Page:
It's the narrator as a social anthropologist from outer space who is visiting. Not that this is ever stated. But he is a guy who is never personified, but filled with wonder at what he sees. He is the voice of that traveller that takes us wherever we're going. The perspective is that we're recording interesting behavior.
Where did the idea of American Chronicles come from?
I love the documentary style. I think it's a wonderfully entertaining film form which has, in the last fifteen years or so, fallen into disrepair. There are a lot of really great filmmakers out there who can't get arrested because there's no money in documentary films. I thought it would be interesting to try to update the form and create something that's a little bit newer and more geared towards the attention span of the modern viewer—to do that on a weekly basis.
How did you apply this approach towards Mardi Gras?
The Mardi Gras celebration is a vast and extremely varied experience, so what we tried to do was create this very big tapestry. I had four crews down there for a month. We did over 40 interviews, shot over 90 hours of tape. And tried to capture the experiential feel, and a certain amount of history, so that people understand what Mardi Gras is. I think most people have no idea. We also wanted to give people as much as we could the experience of Mardi Gras, which is a phenomenal experience.
Ironically enough,you didn't use any of the interviews. Why?
It was more interesting just using the narrator and the visuals.
Originally, you spoke of using the innovative radio dramatist joe Frank as the narrator. What happened?
We tried a version with him and we couldn't get the network to approve him. They were, uh, adamant about not using him...they felt he didn't bring enough animation and color to it. Joe's very good. But his range is somewhat narrow in terms of expressiveness. They thought that was a hindrance to letting the piece invite you in.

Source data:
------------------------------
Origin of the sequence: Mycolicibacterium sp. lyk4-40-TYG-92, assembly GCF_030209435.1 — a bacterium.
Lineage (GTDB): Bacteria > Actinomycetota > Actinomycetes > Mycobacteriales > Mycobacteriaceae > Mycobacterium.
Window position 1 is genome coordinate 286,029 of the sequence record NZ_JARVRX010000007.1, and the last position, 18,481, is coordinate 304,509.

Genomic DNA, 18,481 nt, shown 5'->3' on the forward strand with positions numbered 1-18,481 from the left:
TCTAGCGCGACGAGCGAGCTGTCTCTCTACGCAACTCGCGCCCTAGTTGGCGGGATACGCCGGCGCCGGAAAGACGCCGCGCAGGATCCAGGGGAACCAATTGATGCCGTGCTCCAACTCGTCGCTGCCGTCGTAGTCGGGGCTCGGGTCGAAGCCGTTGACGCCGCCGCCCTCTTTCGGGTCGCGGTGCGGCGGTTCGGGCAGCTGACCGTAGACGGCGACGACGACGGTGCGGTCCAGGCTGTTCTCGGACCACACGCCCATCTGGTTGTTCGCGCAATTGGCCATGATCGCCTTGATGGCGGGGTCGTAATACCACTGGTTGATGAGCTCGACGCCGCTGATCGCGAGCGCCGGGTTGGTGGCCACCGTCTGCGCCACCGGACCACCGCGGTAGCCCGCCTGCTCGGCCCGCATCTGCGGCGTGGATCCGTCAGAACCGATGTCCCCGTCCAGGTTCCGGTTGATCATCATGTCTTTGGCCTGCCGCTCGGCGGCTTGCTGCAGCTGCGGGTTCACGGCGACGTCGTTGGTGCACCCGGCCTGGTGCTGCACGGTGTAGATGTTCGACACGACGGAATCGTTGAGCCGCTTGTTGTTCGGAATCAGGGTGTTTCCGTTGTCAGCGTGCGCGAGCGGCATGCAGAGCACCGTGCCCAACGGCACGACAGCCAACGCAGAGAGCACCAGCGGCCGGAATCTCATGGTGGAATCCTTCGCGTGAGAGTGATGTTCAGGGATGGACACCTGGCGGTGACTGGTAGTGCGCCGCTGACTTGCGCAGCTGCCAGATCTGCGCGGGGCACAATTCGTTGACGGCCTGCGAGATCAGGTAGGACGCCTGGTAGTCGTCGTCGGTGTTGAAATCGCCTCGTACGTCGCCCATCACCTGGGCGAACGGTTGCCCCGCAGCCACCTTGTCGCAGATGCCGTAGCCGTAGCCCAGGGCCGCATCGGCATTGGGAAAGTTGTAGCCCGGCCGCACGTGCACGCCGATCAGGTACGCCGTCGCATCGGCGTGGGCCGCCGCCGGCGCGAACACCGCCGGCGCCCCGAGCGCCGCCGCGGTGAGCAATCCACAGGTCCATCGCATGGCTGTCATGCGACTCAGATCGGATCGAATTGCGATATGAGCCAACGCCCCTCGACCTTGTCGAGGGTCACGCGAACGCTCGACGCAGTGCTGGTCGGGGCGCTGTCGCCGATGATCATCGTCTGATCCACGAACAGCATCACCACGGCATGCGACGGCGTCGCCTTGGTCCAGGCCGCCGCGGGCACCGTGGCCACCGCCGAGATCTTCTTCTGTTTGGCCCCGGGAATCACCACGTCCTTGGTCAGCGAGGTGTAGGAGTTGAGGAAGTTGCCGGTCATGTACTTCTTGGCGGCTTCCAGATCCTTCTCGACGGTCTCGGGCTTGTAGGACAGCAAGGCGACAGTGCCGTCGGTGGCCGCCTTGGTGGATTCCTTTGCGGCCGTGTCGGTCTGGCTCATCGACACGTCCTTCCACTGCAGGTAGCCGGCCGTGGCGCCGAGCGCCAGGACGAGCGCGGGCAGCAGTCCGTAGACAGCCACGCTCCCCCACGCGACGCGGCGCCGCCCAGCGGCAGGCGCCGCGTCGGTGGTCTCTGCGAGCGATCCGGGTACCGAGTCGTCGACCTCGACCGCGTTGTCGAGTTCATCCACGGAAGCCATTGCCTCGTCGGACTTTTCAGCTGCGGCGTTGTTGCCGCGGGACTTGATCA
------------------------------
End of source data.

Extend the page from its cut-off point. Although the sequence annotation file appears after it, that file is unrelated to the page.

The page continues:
What will be some of the other topics you'll focus on?
We are going to try and focus on quintessentially American events, people and places. By this, I don't mean flag-waving patriots, just people who are really interesting and vivid. Somebody like Frank Zappa, who has been part of the American music scene for 30 years, and who is continually expanding his horizons and the horizons of his music. Other events we might want to cover in interesting ways might be the Kentucky Derby or the Indianapolis 500 or the Super Bowl. Then there'll be times when we go very small scale and do a portrait of a small town or of an unusual occupation.
We've already done a Miss Texas beauty pageant. We've done a 25th high school reunion in Elmhurst, Illinois. We just finished a portrait of Manhattan from nightfall to dawn. We're going to do a portrait of a Marine boot camp.
What were you looking for in the way of segment producers?
We've hired a staff of producers who will also direct their own pieces. You know, a bullpen of producers who are constantly turning over stories. I decided not to go in the direction of using film directors. We wanted people who've been in the television racket for awhile. The people we hired were ones who were working in that area for a long time, but usually under quite a bit of restraint. And always with a certain amount of frustration about what they could or couldn't do. So we very carefully hand-picked a group of writer-producers to go out and do basically what they've always wanted to do. And have never been able to before.
How do you work on getting a consistent tone?
Through meetings. The scripts are the most consistent factor. Then, you work on getting the tone·right. That's what you really talk about most.
Did your Twin Peaks experiences affect the making of American Chronicles in other ways?
Only in the sense that just because people have always done things in a certain way doesn't mean that that is the way that they have to be done. I encouraged all of our cameramen to shoot things in vivid and interesting ways that were not necessarily ways that they'd been asked to shoot things before. These were all experienced guys who'd shot for networks before. But we told them, "Let's attack things differently. Think of yourself as a cinematographer out there, not a newsman. You 're not gathering news, you're creating impressions..."